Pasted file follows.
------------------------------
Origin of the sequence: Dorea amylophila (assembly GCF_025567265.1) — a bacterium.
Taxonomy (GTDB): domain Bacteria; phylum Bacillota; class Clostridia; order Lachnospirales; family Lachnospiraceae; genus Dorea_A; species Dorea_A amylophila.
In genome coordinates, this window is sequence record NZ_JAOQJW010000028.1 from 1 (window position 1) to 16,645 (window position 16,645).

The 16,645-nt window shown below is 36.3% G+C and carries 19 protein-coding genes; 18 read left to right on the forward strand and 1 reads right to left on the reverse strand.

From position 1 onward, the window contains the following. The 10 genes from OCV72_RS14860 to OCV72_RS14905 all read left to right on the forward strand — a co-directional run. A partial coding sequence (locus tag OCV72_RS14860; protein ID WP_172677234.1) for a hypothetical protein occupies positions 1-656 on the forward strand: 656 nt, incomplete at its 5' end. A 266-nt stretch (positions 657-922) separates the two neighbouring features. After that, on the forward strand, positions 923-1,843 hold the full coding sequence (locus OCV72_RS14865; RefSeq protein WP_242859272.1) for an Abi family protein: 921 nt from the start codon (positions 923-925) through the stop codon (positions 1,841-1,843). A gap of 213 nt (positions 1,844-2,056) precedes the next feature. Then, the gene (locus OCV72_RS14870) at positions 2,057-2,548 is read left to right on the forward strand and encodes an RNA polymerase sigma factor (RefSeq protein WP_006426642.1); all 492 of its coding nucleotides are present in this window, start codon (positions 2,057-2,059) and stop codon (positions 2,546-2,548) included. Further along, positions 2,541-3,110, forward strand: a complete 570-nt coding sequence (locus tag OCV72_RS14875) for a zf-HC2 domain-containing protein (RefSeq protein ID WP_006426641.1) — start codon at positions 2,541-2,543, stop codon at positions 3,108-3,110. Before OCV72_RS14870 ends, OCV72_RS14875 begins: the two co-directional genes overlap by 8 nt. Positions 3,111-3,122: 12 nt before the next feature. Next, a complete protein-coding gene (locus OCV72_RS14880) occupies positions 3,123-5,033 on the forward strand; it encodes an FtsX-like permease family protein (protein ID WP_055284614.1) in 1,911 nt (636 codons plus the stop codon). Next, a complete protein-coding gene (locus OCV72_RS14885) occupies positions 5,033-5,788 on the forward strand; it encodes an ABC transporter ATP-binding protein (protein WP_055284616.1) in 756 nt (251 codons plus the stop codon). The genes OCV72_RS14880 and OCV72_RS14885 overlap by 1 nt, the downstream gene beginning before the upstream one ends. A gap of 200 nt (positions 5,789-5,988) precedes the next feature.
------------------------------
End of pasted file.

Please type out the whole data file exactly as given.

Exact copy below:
Origin of the sequence: Dorea amylophila (assembly GCF_025567265.1) — a bacterium.
Taxonomy (GTDB): domain Bacteria; phylum Bacillota; class Clostridia; order Lachnospirales; family Lachnospiraceae; genus Dorea_A; species Dorea_A amylophila.
In genome coordinates, this window is sequence record NZ_JAOQJW010000028.1 from 1 (window position 1) to 16,645 (window position 16,645).

The 16,645-nt window shown below is 36.3% G+C and carries 19 protein-coding genes; 18 read left to right on the forward strand and 1 reads right to left on the reverse strand.

From position 1 onward, the window contains the following. The 10 genes from OCV72_RS14860 to OCV72_RS14905 all read left to right on the forward strand — a co-directional run. A partial coding sequence (locus tag OCV72_RS14860; protein ID WP_172677234.1) for a hypothetical protein occupies positions 1-656 on the forward strand: 656 nt, incomplete at its 5' end. A 266-nt stretch (positions 657-922) separates the two neighbouring features. After that, on the forward strand, positions 923-1,843 hold the full coding sequence (locus OCV72_RS14865; RefSeq protein WP_242859272.1) for an Abi family protein: 921 nt from the start codon (positions 923-925) through the stop codon (positions 1,841-1,843). A gap of 213 nt (positions 1,844-2,056) precedes the next feature. Then, the gene (locus OCV72_RS14870) at positions 2,057-2,548 is read left to right on the forward strand and encodes an RNA polymerase sigma factor (RefSeq protein WP_006426642.1); all 492 of its coding nucleotides are present in this window, start codon (positions 2,057-2,059) and stop codon (positions 2,546-2,548) included. Further along, positions 2,541-3,110, forward strand: a complete 570-nt coding sequence (locus tag OCV72_RS14875) for a zf-HC2 domain-containing protein (RefSeq protein ID WP_006426641.1) — start codon at positions 2,541-2,543, stop codon at positions 3,108-3,110. Before OCV72_RS14870 ends, OCV72_RS14875 begins: the two co-directional genes overlap by 8 nt. Positions 3,111-3,122: 12 nt before the next feature. Next, a complete protein-coding gene (locus OCV72_RS14880) occupies positions 3,123-5,033 on the forward strand; it encodes an FtsX-like permease family protein (protein ID WP_055284614.1) in 1,911 nt (636 codons plus the stop codon). Next, a complete protein-coding gene (locus OCV72_RS14885) occupies positions 5,033-5,788 on the forward strand; it encodes an ABC transporter ATP-binding protein (protein WP_055284616.1) in 756 nt (251 codons plus the stop codon). The genes OCV72_RS14880 and OCV72_RS14885 overlap by 1 nt, the downstream gene beginning before the upstream one ends. A gap of 200 nt (positions 5,789-5,988) precedes the next feature.